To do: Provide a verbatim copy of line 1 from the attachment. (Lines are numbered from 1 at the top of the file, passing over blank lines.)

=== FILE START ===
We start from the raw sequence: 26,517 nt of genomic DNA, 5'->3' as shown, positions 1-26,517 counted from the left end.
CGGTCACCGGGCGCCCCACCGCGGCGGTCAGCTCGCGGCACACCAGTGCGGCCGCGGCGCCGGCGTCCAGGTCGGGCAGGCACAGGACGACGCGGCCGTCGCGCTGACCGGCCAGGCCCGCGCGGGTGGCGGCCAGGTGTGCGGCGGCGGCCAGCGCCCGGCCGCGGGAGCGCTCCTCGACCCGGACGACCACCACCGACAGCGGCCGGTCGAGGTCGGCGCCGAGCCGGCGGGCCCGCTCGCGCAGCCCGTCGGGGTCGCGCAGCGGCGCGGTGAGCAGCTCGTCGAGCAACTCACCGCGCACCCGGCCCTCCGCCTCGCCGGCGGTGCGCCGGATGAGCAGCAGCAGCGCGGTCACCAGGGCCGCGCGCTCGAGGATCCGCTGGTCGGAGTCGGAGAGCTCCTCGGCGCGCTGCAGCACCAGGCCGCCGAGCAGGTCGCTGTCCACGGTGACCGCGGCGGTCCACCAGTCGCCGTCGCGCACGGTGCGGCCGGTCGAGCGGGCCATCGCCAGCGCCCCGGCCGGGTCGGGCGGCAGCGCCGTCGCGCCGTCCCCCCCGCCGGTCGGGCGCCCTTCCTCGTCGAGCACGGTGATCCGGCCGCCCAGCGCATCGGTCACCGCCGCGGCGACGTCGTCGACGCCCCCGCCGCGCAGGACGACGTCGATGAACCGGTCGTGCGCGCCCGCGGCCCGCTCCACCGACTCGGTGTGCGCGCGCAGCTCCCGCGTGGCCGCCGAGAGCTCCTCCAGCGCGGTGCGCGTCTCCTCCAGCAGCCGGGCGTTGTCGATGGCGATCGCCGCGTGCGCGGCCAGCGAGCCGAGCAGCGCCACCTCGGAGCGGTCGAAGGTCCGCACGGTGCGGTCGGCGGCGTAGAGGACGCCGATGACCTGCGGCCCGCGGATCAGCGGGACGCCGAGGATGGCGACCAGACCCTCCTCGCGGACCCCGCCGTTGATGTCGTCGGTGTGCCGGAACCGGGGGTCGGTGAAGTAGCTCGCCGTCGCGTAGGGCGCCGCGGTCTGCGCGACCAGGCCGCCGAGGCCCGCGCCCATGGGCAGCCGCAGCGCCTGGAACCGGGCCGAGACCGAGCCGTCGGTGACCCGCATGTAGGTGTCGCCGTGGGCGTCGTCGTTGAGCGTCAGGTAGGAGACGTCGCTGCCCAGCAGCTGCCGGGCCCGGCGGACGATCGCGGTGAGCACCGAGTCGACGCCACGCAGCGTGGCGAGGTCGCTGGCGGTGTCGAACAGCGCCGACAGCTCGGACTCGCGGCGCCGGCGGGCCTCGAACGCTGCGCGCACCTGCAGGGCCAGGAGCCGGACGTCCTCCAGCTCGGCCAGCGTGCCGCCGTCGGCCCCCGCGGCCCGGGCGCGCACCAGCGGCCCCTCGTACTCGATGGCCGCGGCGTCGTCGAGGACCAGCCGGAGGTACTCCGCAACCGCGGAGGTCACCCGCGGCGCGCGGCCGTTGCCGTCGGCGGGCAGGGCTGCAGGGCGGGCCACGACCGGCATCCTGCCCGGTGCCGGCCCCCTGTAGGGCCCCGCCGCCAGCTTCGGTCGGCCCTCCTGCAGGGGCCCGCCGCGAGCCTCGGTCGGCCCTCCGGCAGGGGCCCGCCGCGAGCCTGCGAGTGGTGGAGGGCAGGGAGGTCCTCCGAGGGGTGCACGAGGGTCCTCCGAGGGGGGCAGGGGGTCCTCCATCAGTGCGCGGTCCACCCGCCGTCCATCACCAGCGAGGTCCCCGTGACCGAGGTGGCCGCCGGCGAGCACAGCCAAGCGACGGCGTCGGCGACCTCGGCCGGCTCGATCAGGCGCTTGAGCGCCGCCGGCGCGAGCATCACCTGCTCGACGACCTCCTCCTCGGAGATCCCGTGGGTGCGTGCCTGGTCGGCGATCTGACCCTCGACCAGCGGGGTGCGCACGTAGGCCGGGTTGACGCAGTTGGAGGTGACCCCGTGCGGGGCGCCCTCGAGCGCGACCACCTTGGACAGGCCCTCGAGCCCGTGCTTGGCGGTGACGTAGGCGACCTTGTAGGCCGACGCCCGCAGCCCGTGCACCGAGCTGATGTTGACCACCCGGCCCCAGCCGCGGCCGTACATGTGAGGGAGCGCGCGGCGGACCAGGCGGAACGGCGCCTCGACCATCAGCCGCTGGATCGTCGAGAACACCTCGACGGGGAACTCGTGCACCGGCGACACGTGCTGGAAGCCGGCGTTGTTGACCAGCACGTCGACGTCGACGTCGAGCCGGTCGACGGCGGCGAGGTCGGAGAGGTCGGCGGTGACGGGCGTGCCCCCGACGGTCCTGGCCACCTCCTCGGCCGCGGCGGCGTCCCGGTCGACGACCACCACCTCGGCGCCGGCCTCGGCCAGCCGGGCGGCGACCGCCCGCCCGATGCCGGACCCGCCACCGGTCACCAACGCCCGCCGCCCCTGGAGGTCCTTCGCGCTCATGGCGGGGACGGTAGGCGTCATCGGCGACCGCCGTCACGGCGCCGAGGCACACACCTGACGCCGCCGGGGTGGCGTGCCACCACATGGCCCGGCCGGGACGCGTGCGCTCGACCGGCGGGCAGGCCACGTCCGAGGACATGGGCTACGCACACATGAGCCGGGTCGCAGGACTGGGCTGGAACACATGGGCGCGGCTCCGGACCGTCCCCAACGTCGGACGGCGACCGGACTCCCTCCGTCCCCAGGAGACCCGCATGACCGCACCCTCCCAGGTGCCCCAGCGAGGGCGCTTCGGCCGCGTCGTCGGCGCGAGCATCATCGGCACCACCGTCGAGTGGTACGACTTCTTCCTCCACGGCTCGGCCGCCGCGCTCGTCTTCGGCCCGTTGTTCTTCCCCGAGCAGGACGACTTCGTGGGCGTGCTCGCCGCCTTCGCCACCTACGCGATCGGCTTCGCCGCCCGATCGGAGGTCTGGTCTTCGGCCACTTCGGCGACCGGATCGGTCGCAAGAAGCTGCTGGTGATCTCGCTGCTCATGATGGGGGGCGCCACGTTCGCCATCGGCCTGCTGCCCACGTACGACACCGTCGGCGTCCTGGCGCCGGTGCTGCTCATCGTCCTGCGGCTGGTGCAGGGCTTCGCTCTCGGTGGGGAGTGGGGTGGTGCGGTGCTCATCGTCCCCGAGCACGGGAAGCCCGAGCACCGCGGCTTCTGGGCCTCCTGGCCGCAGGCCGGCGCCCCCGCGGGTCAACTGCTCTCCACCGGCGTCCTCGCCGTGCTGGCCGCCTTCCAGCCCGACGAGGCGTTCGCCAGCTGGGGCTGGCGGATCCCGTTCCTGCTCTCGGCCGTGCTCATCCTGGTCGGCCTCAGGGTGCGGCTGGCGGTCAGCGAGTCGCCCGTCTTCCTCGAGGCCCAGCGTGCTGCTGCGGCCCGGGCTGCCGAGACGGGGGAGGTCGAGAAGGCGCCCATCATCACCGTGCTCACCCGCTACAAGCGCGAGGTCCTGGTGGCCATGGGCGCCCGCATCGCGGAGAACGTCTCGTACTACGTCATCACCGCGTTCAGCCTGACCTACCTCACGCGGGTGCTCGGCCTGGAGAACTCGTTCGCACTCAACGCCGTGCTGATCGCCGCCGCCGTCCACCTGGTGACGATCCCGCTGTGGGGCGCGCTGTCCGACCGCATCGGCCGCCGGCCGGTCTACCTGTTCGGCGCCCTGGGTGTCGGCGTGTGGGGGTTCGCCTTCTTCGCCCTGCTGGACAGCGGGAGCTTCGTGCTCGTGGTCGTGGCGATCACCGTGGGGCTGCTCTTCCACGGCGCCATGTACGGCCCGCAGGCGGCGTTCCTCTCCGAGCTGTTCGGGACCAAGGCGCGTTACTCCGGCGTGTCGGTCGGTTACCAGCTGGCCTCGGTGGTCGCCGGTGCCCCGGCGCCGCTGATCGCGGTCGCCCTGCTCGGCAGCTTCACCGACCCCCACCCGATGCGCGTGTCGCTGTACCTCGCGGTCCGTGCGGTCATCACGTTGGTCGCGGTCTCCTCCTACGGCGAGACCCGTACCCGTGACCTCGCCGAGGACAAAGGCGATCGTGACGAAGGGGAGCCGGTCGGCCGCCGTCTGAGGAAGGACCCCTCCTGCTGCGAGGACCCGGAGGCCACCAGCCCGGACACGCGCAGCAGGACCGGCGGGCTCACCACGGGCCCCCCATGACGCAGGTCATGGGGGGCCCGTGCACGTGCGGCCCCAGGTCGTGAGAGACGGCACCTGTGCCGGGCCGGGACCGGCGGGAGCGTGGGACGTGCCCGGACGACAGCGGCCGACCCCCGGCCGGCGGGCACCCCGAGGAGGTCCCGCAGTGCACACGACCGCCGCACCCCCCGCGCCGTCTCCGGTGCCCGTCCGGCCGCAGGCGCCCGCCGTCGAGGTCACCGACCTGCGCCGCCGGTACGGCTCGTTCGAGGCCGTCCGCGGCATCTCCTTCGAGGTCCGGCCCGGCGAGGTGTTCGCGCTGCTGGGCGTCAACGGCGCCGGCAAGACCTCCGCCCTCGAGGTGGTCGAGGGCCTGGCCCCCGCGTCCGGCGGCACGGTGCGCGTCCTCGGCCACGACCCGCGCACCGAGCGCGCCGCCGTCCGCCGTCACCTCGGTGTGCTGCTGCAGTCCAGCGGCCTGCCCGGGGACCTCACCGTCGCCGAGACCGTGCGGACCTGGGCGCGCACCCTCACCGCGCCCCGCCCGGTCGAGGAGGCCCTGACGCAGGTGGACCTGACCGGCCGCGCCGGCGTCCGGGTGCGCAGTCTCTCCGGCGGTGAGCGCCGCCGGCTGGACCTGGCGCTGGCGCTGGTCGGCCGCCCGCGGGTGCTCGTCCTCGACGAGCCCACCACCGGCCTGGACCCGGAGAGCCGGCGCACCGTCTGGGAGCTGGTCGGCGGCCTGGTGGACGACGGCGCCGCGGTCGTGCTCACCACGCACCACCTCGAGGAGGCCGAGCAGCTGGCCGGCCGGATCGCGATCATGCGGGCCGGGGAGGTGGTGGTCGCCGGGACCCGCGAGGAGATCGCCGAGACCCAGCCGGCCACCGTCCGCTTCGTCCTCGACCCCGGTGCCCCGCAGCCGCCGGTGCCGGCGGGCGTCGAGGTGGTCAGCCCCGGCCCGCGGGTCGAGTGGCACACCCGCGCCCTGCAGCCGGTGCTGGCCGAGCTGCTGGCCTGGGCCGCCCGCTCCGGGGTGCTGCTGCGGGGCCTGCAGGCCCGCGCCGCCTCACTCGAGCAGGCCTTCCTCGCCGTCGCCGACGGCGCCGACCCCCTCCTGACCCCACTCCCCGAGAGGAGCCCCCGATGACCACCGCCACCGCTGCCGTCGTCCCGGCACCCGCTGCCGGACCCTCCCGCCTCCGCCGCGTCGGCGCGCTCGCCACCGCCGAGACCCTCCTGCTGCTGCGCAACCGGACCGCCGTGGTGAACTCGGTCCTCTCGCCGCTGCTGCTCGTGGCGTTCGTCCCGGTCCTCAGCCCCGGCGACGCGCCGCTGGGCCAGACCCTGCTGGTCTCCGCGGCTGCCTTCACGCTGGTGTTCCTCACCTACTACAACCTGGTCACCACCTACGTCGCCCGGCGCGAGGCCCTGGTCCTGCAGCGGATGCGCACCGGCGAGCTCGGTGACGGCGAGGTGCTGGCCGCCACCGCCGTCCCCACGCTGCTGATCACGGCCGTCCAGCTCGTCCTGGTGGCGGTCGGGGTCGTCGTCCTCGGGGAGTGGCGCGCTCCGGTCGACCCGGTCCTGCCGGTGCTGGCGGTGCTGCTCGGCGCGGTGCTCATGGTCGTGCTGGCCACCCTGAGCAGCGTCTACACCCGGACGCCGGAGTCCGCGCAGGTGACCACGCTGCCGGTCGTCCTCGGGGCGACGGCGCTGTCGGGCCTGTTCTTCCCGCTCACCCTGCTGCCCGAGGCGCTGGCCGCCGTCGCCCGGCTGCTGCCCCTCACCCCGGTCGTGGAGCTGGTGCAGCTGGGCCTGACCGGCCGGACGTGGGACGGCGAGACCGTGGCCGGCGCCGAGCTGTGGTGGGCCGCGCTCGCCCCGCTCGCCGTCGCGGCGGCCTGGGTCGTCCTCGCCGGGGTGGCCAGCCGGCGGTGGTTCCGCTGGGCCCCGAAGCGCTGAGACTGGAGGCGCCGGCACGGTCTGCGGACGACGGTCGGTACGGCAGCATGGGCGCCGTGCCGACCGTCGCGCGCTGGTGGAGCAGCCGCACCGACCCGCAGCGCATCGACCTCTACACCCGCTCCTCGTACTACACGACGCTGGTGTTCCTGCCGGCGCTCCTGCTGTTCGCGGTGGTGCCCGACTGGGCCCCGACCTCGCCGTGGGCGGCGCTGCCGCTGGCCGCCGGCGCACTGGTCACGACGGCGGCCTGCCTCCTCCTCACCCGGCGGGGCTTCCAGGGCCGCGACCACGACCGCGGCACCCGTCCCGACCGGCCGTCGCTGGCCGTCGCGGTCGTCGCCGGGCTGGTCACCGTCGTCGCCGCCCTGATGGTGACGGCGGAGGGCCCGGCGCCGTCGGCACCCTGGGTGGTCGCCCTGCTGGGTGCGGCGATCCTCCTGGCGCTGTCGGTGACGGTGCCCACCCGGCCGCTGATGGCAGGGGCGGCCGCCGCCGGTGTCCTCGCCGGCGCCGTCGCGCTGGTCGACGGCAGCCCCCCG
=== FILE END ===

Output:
We start from the raw sequence: 26,517 nt of genomic DNA, 5'->3' as shown, positions 1-26,517 counted from the left end.